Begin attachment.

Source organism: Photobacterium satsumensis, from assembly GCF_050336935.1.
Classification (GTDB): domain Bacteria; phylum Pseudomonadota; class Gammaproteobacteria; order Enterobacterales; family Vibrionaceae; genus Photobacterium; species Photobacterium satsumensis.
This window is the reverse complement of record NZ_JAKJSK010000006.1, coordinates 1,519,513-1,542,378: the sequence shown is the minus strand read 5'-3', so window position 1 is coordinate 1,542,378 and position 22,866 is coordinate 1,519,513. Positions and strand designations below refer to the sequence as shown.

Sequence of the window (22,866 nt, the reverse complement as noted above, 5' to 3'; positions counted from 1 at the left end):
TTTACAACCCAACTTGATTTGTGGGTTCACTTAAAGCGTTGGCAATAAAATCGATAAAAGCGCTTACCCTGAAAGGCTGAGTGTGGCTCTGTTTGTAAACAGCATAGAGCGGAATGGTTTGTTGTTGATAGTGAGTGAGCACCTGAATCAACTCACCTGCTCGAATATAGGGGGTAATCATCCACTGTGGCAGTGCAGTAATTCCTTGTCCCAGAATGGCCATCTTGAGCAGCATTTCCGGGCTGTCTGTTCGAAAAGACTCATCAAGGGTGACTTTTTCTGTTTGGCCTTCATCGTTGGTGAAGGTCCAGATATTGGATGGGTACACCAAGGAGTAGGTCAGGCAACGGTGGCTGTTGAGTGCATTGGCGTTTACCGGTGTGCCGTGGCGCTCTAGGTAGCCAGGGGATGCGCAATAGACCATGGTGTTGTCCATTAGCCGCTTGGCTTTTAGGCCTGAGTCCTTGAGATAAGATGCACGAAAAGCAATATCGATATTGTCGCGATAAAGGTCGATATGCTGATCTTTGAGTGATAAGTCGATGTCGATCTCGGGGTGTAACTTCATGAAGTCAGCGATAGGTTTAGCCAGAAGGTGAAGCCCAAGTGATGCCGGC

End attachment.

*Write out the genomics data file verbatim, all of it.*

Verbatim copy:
Source organism: Photobacterium satsumensis, from assembly GCF_050336935.1.
Classification (GTDB): domain Bacteria; phylum Pseudomonadota; class Gammaproteobacteria; order Enterobacterales; family Vibrionaceae; genus Photobacterium; species Photobacterium satsumensis.
This window is the reverse complement of record NZ_JAKJSK010000006.1, coordinates 1,519,513-1,542,378: the sequence shown is the minus strand read 5'-3', so window position 1 is coordinate 1,542,378 and position 22,866 is coordinate 1,519,513. Positions and strand designations below refer to the sequence as shown.

Sequence of the window (22,866 nt, the reverse complement as noted above, 5' to 3'; positions counted from 1 at the left end):
TTTACAACCCAACTTGATTTGTGGGTTCACTTAAAGCGTTGGCAATAAAATCGATAAAAGCGCTTACCCTGAAAGGCTGAGTGTGGCTCTGTTTGTAAACAGCATAGAGCGGAATGGTTTGTTGTTGATAGTGAGTGAGCACCTGAATCAACTCACCTGCTCGAATATAGGGGGTAATCATCCACTGTGGCAGTGCAGTAATTCCTTGTCCCAGAATGGCCATCTTGAGCAGCATTTCCGGGCTGTCTGTTCGAAAAGACTCATCAAGGGTGACTTTTTCTGTTTGGCCTTCATCGTTGGTGAAGGTCCAGATATTGGATGGGTACACCAAGGAGTAGGTCAGGCAACGGTGGCTGTTGAGTGCATTGGCGTTTACCGGTGTGCCGTGGCGCTCTAGGTAGCCAGGGGATGCGCAATAGACCATGGTGTTGTCCATTAGCCGCTTGGCTTTTAGGCCTGAGTCCTTGAGATAAGATGCACGAAAAGCAATATCGATATTGTCGCGATAAAGGTCGATATGCTGATCTTTGAGTGATAAGTCGATGTCGATCTCGGGGTGTAACTTCATGAAGTCAGCGATAGGTTTAGCCAGAAGGTGAAGCCCAAGTGATGCCGGC